Monday, April 9, 2012

The Writer's Journey - Part One: The Birth of the Idea

My father, assistant pastor at my church, did a series a while ago about sharing our spiritual journey with other people. Honestly, I found it very helpful.
    But what I want to share with you isn't my spiritual journey, it's my journey as a writer from the time one year and five months ago when I started my book to the time I wrote that grueling final sentence a little over a month ago.
    For this post, I will share part one of my journey: the birth of the idea.

                                 Part One:

    I had come to the realization that I was a writer. It was natural for me to write. I always enjoyed writing reports and essays for school and I had attempted to write several novels, only one came close to being finished, but I decided to scrap it due to too many similarities between it and books I'd read by other authors.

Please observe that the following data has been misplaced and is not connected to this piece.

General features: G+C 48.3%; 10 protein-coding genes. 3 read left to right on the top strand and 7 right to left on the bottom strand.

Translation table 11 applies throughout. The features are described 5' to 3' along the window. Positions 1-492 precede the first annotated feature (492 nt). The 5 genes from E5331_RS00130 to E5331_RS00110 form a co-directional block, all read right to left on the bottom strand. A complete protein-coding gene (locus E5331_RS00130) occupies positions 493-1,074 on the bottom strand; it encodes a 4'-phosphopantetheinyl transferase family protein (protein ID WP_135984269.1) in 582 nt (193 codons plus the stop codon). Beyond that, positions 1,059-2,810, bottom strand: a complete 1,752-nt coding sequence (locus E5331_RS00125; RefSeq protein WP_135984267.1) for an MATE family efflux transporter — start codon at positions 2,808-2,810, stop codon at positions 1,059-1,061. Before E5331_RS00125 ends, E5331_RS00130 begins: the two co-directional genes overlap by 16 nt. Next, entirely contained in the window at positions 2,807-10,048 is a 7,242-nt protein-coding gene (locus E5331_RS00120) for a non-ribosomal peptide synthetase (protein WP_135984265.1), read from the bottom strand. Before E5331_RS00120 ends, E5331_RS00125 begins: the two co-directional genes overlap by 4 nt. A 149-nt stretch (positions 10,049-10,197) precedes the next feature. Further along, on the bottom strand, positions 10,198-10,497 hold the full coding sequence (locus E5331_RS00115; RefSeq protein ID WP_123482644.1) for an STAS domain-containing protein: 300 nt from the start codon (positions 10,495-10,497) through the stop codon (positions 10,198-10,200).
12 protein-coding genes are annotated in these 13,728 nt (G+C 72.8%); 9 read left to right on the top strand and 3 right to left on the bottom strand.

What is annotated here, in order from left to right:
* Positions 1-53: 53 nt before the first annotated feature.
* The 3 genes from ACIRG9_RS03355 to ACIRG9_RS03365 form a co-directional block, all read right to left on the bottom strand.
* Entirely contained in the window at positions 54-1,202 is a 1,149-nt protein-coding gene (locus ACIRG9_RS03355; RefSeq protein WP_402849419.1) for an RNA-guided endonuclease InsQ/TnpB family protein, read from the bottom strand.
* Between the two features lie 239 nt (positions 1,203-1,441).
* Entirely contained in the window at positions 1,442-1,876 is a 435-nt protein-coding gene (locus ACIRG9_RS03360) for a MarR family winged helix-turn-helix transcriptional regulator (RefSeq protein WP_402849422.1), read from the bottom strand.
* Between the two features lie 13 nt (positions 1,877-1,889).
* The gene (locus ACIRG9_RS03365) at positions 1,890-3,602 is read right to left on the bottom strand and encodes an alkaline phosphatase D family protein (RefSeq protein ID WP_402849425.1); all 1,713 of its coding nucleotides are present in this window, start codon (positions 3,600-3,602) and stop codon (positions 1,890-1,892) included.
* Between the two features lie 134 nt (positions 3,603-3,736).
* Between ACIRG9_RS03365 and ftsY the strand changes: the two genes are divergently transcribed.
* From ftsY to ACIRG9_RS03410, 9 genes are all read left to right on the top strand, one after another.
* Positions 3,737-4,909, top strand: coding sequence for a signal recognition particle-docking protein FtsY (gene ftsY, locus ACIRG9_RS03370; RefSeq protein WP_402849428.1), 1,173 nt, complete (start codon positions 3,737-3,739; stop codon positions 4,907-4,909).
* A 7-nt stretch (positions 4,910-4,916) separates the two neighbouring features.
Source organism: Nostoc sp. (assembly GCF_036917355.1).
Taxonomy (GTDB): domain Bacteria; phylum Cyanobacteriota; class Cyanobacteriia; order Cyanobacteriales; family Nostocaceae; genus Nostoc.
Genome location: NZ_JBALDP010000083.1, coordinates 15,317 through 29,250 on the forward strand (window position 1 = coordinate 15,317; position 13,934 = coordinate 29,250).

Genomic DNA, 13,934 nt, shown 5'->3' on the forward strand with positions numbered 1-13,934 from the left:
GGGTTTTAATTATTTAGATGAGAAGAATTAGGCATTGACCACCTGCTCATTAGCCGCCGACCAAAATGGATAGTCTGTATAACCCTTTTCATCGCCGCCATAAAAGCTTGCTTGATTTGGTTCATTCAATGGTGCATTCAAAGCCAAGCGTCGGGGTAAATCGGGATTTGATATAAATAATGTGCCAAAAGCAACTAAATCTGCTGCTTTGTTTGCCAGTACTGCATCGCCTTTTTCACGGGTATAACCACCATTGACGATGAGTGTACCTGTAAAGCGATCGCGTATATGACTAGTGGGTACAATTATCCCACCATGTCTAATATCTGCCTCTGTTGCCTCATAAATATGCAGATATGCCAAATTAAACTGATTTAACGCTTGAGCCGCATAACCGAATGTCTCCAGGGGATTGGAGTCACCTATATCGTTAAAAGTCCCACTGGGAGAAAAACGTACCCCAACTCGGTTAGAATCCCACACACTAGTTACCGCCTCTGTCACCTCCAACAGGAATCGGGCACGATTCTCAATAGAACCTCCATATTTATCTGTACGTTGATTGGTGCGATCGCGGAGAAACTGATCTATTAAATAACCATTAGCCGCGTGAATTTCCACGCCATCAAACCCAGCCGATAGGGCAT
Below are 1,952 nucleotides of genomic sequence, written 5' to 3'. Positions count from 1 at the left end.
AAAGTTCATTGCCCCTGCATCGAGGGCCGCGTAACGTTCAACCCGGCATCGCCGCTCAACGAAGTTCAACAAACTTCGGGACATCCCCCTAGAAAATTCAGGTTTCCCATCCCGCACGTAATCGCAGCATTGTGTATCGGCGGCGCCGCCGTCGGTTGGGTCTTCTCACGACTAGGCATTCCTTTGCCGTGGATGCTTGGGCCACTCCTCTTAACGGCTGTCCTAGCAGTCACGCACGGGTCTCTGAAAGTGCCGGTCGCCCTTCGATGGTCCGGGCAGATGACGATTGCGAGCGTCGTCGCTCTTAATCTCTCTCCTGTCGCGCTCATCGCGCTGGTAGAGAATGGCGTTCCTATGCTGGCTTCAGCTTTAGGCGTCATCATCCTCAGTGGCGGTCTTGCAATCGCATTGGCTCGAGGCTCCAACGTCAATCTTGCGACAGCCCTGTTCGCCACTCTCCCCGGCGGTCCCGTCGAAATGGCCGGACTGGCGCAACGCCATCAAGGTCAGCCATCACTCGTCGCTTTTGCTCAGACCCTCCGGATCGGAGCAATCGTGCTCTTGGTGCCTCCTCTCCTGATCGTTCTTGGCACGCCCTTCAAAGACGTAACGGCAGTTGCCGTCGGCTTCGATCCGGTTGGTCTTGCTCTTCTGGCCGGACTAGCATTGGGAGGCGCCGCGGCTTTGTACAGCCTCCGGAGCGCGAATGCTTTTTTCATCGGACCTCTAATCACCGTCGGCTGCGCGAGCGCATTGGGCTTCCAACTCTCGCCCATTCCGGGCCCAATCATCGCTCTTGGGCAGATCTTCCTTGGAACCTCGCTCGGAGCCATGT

One night, after a long break without writing, an idea hit me while I was watching television with my family.
    "What if I could create a story where a race of people from another world lived on Earth, but stumbled back into their original world, oblivious to the powers the wielded?"
    And the name of the race randomly popped into my head. "Starcrafters" (originally spelled StarCrafters).
    That night, I began world-building. I asked my mother what "Paradox" meant, because that was the title that had come to me.
    At the time, I thought the title was suitable for a story about two worlds, but for now it is the working title.
    After deciding upon a name for the planet, Paragon, I realized that there were no red lines beneath it saying that it wasn't an actual word. I looked it up in the dictionary and found out that it meant "perfect pearl". Which I thought to be interesting and ironic, for Paragon was to be - or rather have been - a planet perfect in God's eyes.
    So, that night I started chapter one the character development and their stumble into Paragon.
    Within a week, I had written three chapters and introduced several original themes, which throughout the course of writing the book, gradually changed.
    And thus was the birth of the idea!

to be continued............

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